Be a Man, by David Bax
Telling a story about the labyrinth of the criminal drug trafficking enterprise in Baltimore’s black community is inevitably going to draw comparisons to HBO’s landmark series The Wire. Sheldon Candis’ LUV – despite featuring brief turns from Wire alums like Michael K. Williams, Chris Clanton and Anwan Glover – perhaps strains too hard to separate itself from its imposing forebear. While David Simon’s television experiment most closely resembled a fictionalized opus of investigative journalism, Candis goes for the occasional flight of Malickian ethereal meditation and then confusingly veers hard into Greek tragedy. The result is a film that may be respectable in its ambitions but still falls far short of them.
Michael Rainey, Jr. plays Woody, an eleven-year-old living with his grandmother (Lonette McKee) and his recently paroled uncle, Vincent (Common). Woody’s mother lives in another state for reasons that come into focus as the film progresses. One morning, instead of dropping Woody off at school, Vincent decides to spend a day giving his nephew lessons on how to be a man. Instead, Woody receives an exhaustive seminar in how difficult it can be for someone like Vincent to become an honest, rule-abiding citizen. Choices he made as a young man – if he ever had any choices at all – have grown into a formless conspiracy to keep him scraping on the wrong side of the law. Woody, for no reason other than where he lives, may be headed for the same fate. LUV is at its strongest when it forces you to consider what small options the boy might have to live the respectable life for which his uncle yearns.
In addition to those already listed, Candis employs some serious weight in his cast. Charles S. Dutton, Danny Glover and Dennis Haysbert represent the older generations who have traversed the same path as Vincent and found a way to survive, at least this far. Unfortunately for these heavy hitters and the other members of Candis’ ensemble, they’ve been directed to perform as if they’re playing in an outdoor auditorium with no amplification. We know Haysbert is a bad guy because he’s practically snarling and growling with every line reading just as we know we can’t trust Glover because he’s constantly casting suspicious glances. In a strictly intellectual way, this reinforces the film’s theme of inevitability. But it also robs the experience of any mystery given that we can see each development from half the movie away.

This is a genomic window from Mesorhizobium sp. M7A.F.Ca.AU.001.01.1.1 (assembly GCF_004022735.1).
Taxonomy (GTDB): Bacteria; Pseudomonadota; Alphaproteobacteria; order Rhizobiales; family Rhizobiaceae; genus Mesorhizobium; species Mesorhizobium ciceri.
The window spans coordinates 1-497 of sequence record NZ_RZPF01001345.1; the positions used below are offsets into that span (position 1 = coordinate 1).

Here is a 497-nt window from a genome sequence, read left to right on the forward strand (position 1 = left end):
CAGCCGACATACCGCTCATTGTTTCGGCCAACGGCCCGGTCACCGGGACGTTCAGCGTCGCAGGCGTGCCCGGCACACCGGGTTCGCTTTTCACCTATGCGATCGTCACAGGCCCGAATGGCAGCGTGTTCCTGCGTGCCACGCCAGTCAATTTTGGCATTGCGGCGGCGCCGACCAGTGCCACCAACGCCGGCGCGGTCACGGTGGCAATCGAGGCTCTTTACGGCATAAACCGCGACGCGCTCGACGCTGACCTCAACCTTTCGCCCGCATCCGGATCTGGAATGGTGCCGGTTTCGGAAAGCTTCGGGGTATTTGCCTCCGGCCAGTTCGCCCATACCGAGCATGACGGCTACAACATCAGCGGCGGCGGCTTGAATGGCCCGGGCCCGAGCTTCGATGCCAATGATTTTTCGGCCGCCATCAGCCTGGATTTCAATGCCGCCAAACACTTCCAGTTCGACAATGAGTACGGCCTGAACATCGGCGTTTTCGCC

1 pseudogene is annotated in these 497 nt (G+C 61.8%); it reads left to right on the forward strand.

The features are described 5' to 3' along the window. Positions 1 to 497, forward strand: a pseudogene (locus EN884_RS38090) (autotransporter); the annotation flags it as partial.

Meanwhile, a surprising amount of suspense is offered by Gavin Kelly’s cinematography. Though the focus is sharp, the colors are just slightly dim and muted, as if we’re seeing things in the brief moment a cloud has passed over the sun. Kelly is always suggesting that either rain or sunshine could be a heartbeat away.
That seems to be Candis’ aim as well. The ingredients for a tragedy are simple. Like the ancient Greeks, Candis and co-screenwriter Justin Wilson have presented a character that is mostly good but, as we understand the further into the tale we get, will likely never achieve his respectable goals because of fatal flaws or choices made long ago. Vincent is so very close to being a positive figure for Woody that we soon become sickened by the events and long-ingrained traits that are keeping him from breaking free. Candis and Wilson are not timid when it comes to the points they’re making about the severely limited options for black men in places like inner-city Baltimore. They are so bold, in fact, that they’ve chosen to illustrate those points with a paint gun instead of brushstrokes.
It’s unfortunate that LUV isn’t more successful than it is because there’s lots of compelling stuff at work. Yet it’s marred by its predictability. The only things you haven’t already guessed at are those that are too implausible to have foreseen. That ham-handedness is LUV’s fatal flaw. Like Vincent, it’s nearly good but its fate was sealed from the beginning.